Speaking of those backs, Dion Lewis had a huge performance. He rushed for 62 yards on 15 carries and caught nine of his 10 targets for 79 receiving yards. Lewis appeared to score New England's first touchdown of the game, but replay review showed that he was barely ruled down. That didn't end up mattering, as Brady pitched the ball to James White for a score just a couple of plays later. White also scored as a rusher and also caught four passes for 29 receiving yards.
Brady's other touchdowns went to Rob Gronkowski (6-81) and Chris Hogan (1-4). The Titans had stellar safety Kevin Byard on Gronkowski at times, but it didn't matter. Gronkowski was unstoppable, and you have to wonder if the Chiefs would've played in this game had their Pro Bowl tight end not gotten hurt last week.
Elsewhere in the receiving corps, Danny Amendola led the Patriots with 11 catches for 112 yards. Brandin Cooks (3-32) didn't post good numbers, but almost reeled in a deep pass late in the game.
The second aspect, meanwhile, ruined Tennessee's offense. It was apparent how much the Titans missed their stud right tackle. Conklin is a very skilled blocker, and the Patriots made sure to take advantage of his absence. As a result, Marcus Mariota took a ridiculous eight sacks, and the Titans had just as many penalties as first downs through three quarters.
Mariota finished 22-of-37 for 254 yards and two touchdowns, but those numbers are very misleading because of garbage-time stats. Mariota, at one point, was 15-of-24 for 138 yards and a touchdown, and most of that yardage came on one drive in the opening half. Mariota needed his blocking to hold up, and it couldn't without Conklin.
The poor blocking also affected the ground attack. Derrick Henry mustered just 28 yards on 12 carries. The Titans clearly missed DeMarco Murray; not as a runner, but as a receiving back, as he could've neutralized some of that poor pass protection.
Eric Decker led the Titans with six catches for 85 yards. Decker was called for offensive pass interference and a false start. The initial call was very questionable, and it was one of a few shaky penalties that went New England's way. There was one instance just before halftime where the clock stood at one second for an eternity, allowing the Patriots to kick a field goal. The attempt was no good, but it was still very dubious officiating. The worst example of poor officiating took place when the Patriots were punting deep in their own territory. They were up just 14-7, so it was still a close game, but New England strangely was given a free first down because, well, I don't know. New England false started, but the Titans were penalized for some reason. The Patriots continued the drive and scored to go up 21-7.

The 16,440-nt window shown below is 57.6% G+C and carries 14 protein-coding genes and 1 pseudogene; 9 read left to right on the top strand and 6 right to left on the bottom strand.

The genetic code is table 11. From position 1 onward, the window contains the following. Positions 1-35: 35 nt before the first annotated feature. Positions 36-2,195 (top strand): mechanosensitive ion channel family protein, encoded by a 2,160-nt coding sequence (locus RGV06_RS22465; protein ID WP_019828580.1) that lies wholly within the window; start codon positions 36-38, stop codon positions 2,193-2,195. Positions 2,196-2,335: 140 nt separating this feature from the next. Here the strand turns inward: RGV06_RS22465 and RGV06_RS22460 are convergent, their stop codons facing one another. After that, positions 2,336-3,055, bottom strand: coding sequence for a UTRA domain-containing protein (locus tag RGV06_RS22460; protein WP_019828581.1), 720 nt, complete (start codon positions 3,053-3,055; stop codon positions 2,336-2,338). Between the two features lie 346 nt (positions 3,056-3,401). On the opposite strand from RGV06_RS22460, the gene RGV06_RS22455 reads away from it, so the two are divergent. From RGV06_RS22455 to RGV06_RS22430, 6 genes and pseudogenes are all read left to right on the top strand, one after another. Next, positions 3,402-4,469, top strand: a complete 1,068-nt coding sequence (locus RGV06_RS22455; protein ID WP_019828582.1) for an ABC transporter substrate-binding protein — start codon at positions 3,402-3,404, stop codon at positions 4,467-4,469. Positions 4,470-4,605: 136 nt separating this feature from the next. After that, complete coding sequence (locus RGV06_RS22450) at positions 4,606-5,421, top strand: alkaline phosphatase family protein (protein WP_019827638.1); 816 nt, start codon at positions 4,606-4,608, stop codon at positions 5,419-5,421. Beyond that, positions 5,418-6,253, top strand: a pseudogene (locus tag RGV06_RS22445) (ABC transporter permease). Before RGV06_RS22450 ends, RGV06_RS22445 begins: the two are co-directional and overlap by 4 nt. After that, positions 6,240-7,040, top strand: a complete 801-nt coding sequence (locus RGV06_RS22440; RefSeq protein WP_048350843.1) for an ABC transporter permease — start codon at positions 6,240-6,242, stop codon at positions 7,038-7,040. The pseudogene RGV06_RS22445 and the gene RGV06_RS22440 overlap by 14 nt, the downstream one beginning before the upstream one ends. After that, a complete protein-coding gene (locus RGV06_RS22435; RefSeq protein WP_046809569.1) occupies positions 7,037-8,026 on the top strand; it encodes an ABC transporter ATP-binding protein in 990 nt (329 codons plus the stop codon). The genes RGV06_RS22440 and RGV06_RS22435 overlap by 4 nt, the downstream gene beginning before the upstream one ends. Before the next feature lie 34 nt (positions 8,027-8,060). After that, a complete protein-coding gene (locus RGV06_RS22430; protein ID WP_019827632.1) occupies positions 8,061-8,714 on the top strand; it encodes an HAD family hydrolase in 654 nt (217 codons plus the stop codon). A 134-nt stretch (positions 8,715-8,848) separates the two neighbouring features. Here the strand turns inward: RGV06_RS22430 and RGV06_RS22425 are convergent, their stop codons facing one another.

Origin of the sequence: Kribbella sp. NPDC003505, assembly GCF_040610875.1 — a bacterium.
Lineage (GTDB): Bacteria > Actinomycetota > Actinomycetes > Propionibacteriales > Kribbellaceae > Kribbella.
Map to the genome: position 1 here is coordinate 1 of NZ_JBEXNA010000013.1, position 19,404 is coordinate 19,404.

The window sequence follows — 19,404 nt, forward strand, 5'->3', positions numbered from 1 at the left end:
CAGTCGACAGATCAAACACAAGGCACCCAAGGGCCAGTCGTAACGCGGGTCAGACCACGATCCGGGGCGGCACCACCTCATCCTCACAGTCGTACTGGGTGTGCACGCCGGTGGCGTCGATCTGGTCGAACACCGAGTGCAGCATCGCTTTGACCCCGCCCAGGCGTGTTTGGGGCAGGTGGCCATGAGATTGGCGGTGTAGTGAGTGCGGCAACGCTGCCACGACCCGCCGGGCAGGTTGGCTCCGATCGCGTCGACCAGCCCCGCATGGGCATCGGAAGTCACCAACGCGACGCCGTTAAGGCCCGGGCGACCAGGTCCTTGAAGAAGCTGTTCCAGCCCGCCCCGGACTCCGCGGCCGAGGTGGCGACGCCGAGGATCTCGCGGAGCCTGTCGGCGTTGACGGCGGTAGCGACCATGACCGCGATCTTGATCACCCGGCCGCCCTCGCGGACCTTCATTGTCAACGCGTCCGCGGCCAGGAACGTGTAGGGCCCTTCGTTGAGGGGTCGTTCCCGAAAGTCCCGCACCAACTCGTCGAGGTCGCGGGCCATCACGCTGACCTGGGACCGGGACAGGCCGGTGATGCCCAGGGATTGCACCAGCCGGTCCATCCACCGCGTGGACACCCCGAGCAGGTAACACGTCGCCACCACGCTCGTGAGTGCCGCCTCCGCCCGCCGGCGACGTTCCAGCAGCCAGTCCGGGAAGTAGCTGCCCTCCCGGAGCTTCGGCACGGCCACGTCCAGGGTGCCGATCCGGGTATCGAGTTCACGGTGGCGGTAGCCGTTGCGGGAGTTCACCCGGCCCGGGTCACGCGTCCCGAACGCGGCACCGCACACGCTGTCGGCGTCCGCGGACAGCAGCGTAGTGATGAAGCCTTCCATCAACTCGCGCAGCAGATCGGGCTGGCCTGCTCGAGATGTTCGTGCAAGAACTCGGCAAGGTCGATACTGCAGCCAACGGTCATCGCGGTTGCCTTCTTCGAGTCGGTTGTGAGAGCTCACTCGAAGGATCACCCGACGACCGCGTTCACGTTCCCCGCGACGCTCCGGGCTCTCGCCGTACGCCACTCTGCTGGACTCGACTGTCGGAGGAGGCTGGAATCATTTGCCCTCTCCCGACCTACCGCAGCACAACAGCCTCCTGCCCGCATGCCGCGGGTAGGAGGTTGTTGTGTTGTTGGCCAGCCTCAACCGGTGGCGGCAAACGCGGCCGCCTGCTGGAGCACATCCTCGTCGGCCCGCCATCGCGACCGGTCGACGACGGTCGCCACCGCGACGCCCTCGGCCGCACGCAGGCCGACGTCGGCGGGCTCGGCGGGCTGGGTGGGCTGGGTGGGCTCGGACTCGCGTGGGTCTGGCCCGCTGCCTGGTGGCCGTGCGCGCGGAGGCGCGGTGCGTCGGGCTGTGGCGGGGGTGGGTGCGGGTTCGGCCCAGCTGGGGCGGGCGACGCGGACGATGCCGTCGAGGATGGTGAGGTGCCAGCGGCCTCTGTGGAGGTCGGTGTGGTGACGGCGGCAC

At any rate, Tennessee's other receiver of note was Davis, who caught five passes for 63 yards and two touchdowns. Both end-zone catches were spectacular, and it gives the Titans great hope for their dynamic wideout moving forward. Delanie Walker, meanwhile, caught three passes for 49 yards.
The Titans need to improve their offensive line. Conklin's injury obviously played a big factor, but their interior isn't very good. I have Tennessee addressing this issue in my 2018 NFL Mock Draft.
Jaguars 45, Steelers 42
Everyone assumed that the Patriots and Steelers would once again meet in the AFC Championship, especially after Jacksonville struggled to beat Buffalo the previous week. Instead, the Jaguars spoiled the party by dominating this game from start to finish. The final score may say that the Steelers lost by just three points, but they trailed throughout, and even were down 28-7 at one point. They kept trying to come back, but several factors prevented them from getting over the hump.